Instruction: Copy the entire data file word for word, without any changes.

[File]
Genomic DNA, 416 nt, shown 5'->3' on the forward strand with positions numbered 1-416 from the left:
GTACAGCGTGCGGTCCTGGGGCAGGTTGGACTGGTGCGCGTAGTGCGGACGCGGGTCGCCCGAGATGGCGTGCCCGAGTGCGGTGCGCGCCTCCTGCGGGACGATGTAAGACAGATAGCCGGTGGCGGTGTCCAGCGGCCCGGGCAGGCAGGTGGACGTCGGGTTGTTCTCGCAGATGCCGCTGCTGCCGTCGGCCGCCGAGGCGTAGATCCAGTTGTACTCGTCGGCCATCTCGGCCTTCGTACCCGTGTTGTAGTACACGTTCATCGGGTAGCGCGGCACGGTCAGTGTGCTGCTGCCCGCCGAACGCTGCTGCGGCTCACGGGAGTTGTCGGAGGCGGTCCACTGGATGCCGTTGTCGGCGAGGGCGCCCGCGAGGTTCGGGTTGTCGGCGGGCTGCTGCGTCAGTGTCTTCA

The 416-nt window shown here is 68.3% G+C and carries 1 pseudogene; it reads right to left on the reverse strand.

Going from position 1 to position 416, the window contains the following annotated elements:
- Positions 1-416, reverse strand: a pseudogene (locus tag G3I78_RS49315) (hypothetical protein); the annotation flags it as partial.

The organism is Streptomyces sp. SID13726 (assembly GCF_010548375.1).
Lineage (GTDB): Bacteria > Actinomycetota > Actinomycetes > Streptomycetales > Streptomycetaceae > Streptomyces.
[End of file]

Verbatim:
Genomic DNA, 416 nt, shown 5'->3' on the forward strand with positions numbered 1-416 from the left:
GTACAGCGTGCGGTCCTGGGGCAGGTTGGACTGGTGCGCGTAGTGCGGACGCGGGTCGCCCGAGATGGCGTGCCCGAGTGCGGTGCGCGCCTCCTGCGGGACGATGTAAGACAGATAGCCGGTGGCGGTGTCCAGCGGCCCGGGCAGGCAGGTGGACGTCGGGTTGTTCTCGCAGATGCCGCTGCTGCCGTCGGCCGCCGAGGCGTAGATCCAGTTGTACTCGTCGGCCATCTCGGCCTTCGTACCCGTGTTGTAGTACACGTTCATCGGGTAGCGCGGCACGGTCAGTGTGCTGCTGCCCGCCGAACGCTGCTGCGGCTCACGGGAGTTGTCGGAGGCGGTCCACTGGATGCCGTTGTCGGCGAGGGCGCCCGCGAGGTTCGGGTTGTCGGCGGGCTGCTGCGTCAGTGTCTTCA

The 416-nt window shown here is 68.3% G+C and carries 1 pseudogene; it reads right to left on the reverse strand.

Going from position 1 to position 416, the window contains the following annotated elements:
- Positions 1-416, reverse strand: a pseudogene (locus tag G3I78_RS49315) (hypothetical protein); the annotation flags it as partial.

The organism is Streptomyces sp. SID13726 (assembly GCF_010548375.1).
Lineage (GTDB): Bacteria > Actinomycetota > Actinomycetes > Streptomycetales > Streptomycetaceae > Streptomyces.